Lincoln Drill Hall

Tuesday, 22 December 2015

Use your churches

“You know what the problem is with the Church?”
I waited for the pearl of wisdom.
“It’s been too successful.”

This conversation took place some years ago now, but I recalled it on two occasions recently.

The first was a gathering of over one hundred people who had come together to plan our response to the arrival in Lincoln of the first refugees from Syria, something we are calling #CompassionateLincoln. We talked about collecting clothing and household goods; we explored the possible problems that refugees might face. We began to plan a fundraising event and someone said, “this is what churches used to do.” In the conversation that followed, it became clear that many there had been brought up with the church as part of their lives, but that they had long since stopped attending.

My suspicion was that that early church going may have given us all that sense of concern for our fellow human beings that had brought us all together.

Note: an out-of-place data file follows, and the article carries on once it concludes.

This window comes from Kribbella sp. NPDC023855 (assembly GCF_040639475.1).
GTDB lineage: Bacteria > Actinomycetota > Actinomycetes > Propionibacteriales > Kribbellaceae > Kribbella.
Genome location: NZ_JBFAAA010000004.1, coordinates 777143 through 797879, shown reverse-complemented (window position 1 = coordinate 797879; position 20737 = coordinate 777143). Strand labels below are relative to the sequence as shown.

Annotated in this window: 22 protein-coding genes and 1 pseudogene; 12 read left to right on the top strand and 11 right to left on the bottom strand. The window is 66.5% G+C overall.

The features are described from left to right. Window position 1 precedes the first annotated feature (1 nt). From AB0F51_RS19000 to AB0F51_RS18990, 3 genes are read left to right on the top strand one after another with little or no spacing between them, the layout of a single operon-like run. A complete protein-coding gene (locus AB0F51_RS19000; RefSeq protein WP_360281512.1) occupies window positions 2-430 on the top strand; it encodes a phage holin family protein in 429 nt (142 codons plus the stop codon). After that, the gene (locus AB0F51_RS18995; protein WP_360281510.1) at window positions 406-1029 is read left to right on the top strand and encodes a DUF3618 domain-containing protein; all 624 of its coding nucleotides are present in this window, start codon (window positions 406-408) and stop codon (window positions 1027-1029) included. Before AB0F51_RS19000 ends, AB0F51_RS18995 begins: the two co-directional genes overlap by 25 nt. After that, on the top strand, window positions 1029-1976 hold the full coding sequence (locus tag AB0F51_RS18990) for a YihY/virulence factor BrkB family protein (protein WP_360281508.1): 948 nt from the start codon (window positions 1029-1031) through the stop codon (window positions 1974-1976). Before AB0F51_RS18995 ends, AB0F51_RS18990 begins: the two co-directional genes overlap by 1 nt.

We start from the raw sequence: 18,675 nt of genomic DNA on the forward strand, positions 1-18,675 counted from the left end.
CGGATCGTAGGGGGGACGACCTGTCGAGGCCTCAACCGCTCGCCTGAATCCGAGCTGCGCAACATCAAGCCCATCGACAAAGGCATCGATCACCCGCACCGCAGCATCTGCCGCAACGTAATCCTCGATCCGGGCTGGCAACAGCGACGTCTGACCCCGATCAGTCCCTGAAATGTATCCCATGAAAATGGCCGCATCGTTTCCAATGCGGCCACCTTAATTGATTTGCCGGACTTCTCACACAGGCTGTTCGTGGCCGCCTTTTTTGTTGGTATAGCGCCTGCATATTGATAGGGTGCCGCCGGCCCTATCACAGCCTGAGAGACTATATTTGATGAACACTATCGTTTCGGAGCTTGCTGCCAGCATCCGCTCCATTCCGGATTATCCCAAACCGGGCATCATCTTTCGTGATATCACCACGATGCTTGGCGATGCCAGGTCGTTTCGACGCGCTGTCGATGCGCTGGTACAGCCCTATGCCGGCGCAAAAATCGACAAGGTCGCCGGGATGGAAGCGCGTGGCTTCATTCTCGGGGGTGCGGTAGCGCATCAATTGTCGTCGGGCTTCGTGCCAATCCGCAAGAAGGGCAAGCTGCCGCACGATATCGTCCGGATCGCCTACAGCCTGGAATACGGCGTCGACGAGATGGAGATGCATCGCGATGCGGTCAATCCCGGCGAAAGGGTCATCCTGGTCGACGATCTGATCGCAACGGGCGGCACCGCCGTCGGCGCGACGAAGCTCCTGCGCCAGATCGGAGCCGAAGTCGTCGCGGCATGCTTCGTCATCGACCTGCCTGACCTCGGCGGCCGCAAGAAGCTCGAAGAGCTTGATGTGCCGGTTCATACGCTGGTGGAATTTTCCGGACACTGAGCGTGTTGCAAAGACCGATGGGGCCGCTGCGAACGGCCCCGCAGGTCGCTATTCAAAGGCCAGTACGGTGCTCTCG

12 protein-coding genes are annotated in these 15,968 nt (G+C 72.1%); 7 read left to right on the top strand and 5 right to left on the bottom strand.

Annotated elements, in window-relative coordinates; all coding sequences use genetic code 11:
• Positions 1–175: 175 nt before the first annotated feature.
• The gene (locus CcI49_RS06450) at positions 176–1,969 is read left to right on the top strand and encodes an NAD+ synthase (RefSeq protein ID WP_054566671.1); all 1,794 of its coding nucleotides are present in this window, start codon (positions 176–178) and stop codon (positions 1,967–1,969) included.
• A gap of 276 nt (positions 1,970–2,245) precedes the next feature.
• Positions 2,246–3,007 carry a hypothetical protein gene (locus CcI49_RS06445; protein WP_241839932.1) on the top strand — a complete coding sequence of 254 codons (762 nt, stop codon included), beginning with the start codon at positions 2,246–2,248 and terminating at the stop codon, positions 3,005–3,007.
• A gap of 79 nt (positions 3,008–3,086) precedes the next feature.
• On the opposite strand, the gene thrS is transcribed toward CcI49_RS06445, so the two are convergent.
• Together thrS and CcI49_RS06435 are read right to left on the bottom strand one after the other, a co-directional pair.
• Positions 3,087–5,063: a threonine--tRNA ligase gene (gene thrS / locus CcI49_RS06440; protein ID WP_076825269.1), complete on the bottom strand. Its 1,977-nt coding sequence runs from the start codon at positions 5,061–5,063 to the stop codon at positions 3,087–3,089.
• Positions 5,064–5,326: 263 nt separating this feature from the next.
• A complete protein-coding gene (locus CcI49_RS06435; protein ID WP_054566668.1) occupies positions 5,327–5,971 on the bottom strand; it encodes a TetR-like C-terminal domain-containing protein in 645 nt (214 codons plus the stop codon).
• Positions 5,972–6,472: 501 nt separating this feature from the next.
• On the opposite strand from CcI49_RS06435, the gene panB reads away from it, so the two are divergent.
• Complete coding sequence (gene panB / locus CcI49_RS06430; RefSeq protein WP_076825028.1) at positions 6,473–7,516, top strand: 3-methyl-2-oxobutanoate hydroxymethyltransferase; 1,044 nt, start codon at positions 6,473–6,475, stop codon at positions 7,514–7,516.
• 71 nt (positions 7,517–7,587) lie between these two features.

But there were others there, probably most, who had no history with the church. My colleague who had identified the ‘problem with the church’ would argue that christian teaching over centuries had entered the blood stream of the nation and so we all have, or can have, that sense of christian values.
This is dangerous territory since atheist friends would take issue and point possibly to some shared set of values that come from our shared humanity.

In a sense it doesn’t matter, since, whoever we were, we all came together for a common cause.

This brings me to my second occasion. This was in Veryan church in Cornwall at the end of November when the school gathered for their Friday assembly, which they do each week. What struck me was just how at home everyone appeared to be. I remember my time as Reader working with the school and how the church had been an unfamiliar place for most. Not so now: mums, grandmas, toddlers, all happily chatting before the school children arrived. Then the children themselves arrived settling down to something that was part of everyday life. They heard the story of Ruth wonderfully told by the Open the Book team. I was struck by how the story resonates with the refugee crisis. The children listened and then prayed. I went away happy that those children and their parents would have that sense of christian values which would last them through life.

Is that enough? Or should we worry that they don’t come to church on Sunday? Part of the answer is perhaps another question, should the rest of us go to church on Friday?

What matters is that the church building is being used in a way that works.

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